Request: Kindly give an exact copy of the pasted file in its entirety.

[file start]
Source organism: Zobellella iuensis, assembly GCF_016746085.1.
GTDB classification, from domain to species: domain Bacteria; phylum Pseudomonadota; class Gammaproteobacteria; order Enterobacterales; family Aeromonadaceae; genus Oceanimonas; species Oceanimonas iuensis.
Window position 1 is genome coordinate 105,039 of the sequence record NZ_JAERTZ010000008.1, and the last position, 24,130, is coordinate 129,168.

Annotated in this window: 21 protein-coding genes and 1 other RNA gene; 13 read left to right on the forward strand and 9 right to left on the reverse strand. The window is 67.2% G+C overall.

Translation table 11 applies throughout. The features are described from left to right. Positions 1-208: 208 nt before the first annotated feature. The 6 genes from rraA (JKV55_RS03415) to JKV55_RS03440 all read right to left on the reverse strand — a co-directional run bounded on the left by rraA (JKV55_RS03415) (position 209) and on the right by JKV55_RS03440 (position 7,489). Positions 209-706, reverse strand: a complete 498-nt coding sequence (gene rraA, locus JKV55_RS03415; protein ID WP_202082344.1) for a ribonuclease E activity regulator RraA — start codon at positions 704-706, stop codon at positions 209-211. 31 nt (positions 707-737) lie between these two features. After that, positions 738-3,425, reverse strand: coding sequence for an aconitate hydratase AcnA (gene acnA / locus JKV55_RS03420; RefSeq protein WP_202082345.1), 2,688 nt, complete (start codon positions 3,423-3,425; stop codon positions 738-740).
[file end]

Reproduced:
Source organism: Zobellella iuensis, assembly GCF_016746085.1.
GTDB classification, from domain to species: domain Bacteria; phylum Pseudomonadota; class Gammaproteobacteria; order Enterobacterales; family Aeromonadaceae; genus Oceanimonas; species Oceanimonas iuensis.
Window position 1 is genome coordinate 105,039 of the sequence record NZ_JAERTZ010000008.1, and the last position, 24,130, is coordinate 129,168.

Annotated in this window: 21 protein-coding genes and 1 other RNA gene; 13 read left to right on the forward strand and 9 right to left on the reverse strand. The window is 67.2% G+C overall.

Translation table 11 applies throughout. The features are described from left to right. Positions 1-208: 208 nt before the first annotated feature. The 6 genes from rraA (JKV55_RS03415) to JKV55_RS03440 all read right to left on the reverse strand — a co-directional run bounded on the left by rraA (JKV55_RS03415) (position 209) and on the right by JKV55_RS03440 (position 7,489). Positions 209-706, reverse strand: a complete 498-nt coding sequence (gene rraA, locus JKV55_RS03415; protein ID WP_202082344.1) for a ribonuclease E activity regulator RraA — start codon at positions 704-706, stop codon at positions 209-211. 31 nt (positions 707-737) lie between these two features. After that, positions 738-3,425, reverse strand: coding sequence for an aconitate hydratase AcnA (gene acnA / locus JKV55_RS03420; RefSeq protein WP_202082345.1), 2,688 nt, complete (start codon positions 3,423-3,425; stop codon positions 738-740).